Zeme India: Tamenglong, Senapati districts (Manipur); Peren district (Nagaland); NC Hills district (Assam) Zeliang in Nagaland, Zeme in Assam & Manipur S.R.Tohring 34,100 Zeme is a part of Zeliangrong Community

Tribes classified as Naga by some sources[edit]

Tribe Traditional territory Recognized as Scheduled Tribe in Reference for classification as Naga Population Comments
Anal Chandel district (India), Burma Manipur S. R. Tohring, 2010 Also classified as Kuki[10]
Chothe India Manipur S. R. Tohring, 2010 Also classified as Kuki-Chin[10]
Khoibu and Maring India Manipur Romesh Singh, 2006[11] Recognized as a tribe of Manipur, so called Khoibu group, Mongmi group by themselves belongs to Maring Tribe. Maring; however, they have a same origin and slight difference in local dialect; but all can understand each other.[citation needed]
Lamkang (also Lamgang or Langang) Tengnoupal district, Chandel district (India) Manipur S. R. Tohring, 2010
Monsang Chandel district (India) Manipur S. R. Tohring, 2010 Not to confused with the sub-tribe of Tangshang Naga called, 'Moshang or Mossang'

Composite tribes or communities[edit]

  • Shepfomei or Shepoumai (Mao-Poumai): Ememei, Lepaona, Chiliivai and Paomata together[4]
  • Zeliangrong: Zeme, Liangmai and Rongmei together[10]
  • Zeliang: Zeme and Liangmei together are called Zeliang in Nagaland[2]
  • Tangshang: A combination term, Tang from Tangnyu Vang (Wang) and Shang from Shangnyu Vang (Wang) chieftains, which were formerly known as and includes Heimi (Haimi), Pangmi, Rangpang, Tangsa, Wancho, Nocte, and Tutsa now.

List of Naga tribes based on linguistic grouping[edit]

The following grouping is based on Glottolog classification of List of Naga languages and may not necessarily be correct as cultural and political grouping of Naga tribes are concerned, some tribes can also be group differently by other linguist.

Angami-Pochuri Central Naga (Ao) Northern Naga (Konyakian) Southern Naga Tangkhul-Maring Western Naga (Zemeic)
Angami Ao Konyak Anal Tangkhul Zeme
Chakhesang (Chokri, Kheza) Lotha Chang Lamkang Maring Liangmai
Mao Sangtam Phom Monsang Khoibu Rongmei
Poumai (Poula) Yimchunger Wancho Moyon Inpui (Puiron)
Sumi Makury Khiamniungan Chiru Maram
Rengma Para (Jejara) Leinong (Htang Ngan) Kharam Khoirao (Thangal)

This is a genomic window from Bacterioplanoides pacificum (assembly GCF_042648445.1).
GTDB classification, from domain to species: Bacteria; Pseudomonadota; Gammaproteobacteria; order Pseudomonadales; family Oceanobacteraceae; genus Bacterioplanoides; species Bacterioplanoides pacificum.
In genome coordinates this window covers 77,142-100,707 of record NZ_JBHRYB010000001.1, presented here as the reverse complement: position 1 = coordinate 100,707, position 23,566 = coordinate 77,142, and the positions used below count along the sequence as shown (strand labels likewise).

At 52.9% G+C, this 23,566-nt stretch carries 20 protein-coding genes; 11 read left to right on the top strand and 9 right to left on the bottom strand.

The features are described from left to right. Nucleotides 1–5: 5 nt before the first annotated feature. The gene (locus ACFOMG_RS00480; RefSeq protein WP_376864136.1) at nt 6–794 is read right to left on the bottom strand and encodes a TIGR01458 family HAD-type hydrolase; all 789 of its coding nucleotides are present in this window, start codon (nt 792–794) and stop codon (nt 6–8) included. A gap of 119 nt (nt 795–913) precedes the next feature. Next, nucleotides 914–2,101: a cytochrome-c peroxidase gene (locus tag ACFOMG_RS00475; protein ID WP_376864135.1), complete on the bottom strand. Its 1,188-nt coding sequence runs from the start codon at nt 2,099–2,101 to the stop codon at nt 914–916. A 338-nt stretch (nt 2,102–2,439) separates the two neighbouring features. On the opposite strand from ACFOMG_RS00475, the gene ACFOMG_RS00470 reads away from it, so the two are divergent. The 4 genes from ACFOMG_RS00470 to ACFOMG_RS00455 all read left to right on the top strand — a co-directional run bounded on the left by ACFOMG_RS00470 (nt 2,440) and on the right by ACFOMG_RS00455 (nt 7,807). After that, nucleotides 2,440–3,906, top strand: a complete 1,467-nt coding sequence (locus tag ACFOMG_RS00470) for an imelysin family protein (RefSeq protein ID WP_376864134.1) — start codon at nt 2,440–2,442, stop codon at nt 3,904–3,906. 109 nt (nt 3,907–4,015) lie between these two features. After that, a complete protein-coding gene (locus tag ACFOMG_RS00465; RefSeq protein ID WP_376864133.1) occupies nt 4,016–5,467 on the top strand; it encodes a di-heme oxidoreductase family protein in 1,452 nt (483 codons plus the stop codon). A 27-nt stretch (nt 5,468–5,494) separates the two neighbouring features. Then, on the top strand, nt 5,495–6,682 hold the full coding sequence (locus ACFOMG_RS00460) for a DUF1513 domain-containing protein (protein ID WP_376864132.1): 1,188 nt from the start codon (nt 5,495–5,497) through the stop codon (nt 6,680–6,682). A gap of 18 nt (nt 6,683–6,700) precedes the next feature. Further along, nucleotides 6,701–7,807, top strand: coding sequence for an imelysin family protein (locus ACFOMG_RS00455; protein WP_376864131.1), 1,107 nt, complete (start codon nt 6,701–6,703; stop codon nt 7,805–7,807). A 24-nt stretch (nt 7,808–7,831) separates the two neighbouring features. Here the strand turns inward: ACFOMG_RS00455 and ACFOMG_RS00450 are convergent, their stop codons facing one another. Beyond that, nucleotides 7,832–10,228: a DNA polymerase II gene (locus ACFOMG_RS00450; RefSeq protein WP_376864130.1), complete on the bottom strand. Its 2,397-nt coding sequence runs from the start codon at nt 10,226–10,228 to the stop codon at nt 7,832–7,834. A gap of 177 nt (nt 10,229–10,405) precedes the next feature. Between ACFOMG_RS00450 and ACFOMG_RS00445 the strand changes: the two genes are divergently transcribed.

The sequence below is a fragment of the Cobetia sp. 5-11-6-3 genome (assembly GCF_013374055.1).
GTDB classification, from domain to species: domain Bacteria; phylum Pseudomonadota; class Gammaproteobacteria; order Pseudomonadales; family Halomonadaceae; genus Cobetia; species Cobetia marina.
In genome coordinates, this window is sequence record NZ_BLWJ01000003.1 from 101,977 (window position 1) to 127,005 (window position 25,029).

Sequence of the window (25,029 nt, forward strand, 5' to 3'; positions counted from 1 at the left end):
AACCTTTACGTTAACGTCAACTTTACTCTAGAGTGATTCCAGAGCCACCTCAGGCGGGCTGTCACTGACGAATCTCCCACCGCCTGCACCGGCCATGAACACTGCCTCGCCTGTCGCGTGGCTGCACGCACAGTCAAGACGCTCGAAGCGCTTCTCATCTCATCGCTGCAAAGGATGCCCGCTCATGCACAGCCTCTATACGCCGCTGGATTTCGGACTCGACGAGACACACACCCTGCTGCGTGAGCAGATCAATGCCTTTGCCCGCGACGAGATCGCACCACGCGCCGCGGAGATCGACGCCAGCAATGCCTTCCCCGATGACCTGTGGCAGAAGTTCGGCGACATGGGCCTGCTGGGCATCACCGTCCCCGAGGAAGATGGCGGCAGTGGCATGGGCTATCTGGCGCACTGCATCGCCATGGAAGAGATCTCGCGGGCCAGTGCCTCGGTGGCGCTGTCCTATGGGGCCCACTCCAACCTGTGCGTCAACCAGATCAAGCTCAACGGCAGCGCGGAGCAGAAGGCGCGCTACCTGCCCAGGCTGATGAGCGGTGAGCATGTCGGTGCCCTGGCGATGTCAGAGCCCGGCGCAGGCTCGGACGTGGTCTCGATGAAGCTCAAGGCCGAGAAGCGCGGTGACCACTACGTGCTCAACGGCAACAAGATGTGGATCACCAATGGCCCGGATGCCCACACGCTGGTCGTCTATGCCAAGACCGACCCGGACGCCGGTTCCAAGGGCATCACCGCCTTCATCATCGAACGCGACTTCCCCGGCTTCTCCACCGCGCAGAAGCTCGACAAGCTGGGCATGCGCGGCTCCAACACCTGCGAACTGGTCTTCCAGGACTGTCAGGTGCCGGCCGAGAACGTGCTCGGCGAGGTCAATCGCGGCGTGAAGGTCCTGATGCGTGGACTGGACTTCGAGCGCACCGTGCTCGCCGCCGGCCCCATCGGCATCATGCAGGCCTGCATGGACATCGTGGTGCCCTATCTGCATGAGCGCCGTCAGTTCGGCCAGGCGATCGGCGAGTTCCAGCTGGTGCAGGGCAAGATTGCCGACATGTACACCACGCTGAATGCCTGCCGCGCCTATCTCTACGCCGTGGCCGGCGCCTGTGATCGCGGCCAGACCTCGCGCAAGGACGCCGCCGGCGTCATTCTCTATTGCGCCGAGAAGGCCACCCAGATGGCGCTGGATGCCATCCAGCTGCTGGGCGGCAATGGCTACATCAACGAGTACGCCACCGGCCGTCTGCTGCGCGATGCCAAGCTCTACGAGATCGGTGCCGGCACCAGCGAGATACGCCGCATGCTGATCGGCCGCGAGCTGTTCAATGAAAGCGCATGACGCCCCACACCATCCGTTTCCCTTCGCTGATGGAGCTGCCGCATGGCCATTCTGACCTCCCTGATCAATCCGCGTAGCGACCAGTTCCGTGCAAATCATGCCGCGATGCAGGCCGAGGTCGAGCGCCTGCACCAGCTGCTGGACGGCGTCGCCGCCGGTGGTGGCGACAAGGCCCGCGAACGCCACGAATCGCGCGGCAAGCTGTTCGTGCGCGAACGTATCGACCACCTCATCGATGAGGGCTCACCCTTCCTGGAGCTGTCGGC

Pochury Tikhir Tangsa (Tangshang) Tarao
Chirr (?) Nocte Aimol (?)
Tutsa Chothe
Ollo (Lazu) Purum (?)
Koireng (?)

References[edit]

  1. ^ S. R. Tohring (2010). Violence and identity in North-east India: Naga-Kuki conflict. Mittal Publications. pp. xv–xvii. ISBN 978-81-8324-344-5.
  2. ^ a b U. A. Shimray (2007). Naga population and integration movement. Mittal Publications. pp. 25–33. ISBN 978-81-8324-181-6.
  3. ^ http://www.ethnologue.com/
  4. ^ a b c William Nepuni (2010). Socio-cultural history of Shüpfomei Naga tribe. Mittal Publications. pp. 24–25. ISBN 978-81-8324-307-0.
  5. ^ Sipra Sen (1992). Tribes and Castes of Manipur: Description and Select Bibliography. Mittal Publications. p. 58. ISBN 978-81-7099-310-0.
  6. ^ Folk tales of Moyon-Monsang. Directorate for Development of Tribals and Backward Classes, Manipur. 1982. p. 1.
  7. ^ G. K. Ghosh; Shukla Ghosh (1997). Women of Manipur. APH. p. 54. ISBN 9788170248972.
  8. ^ a b William Frawley (1 May 2003). International Encyclopedia of Linguistics. Oxford University Press. pp. 1–. ISBN 978-0-19-513977-8. Retrieved 8 September 2013.
  9. ^ Robin D. Tribhuwan (1 January 2005). Tribal Housing Issues. Discovery Publishing House. pp. 56–. ISBN 978-81-7141-917-3. Retrieved 8 September 2013.
  10. ^ a b c G. K. Ghosh; Shukla Ghosh (1997). Women of Manipur (illustrated ed.). APH Publishing. p. 4. ISBN 978-81-7024-897-2.
  11. ^ M. Romesh Singh (1 January 2006). Tribal Development in 21st Century: An Experience from Manipur. Mittal Publications. p. 60. ISBN 978-81-8324-150-2. Retrieved 8 September 2013.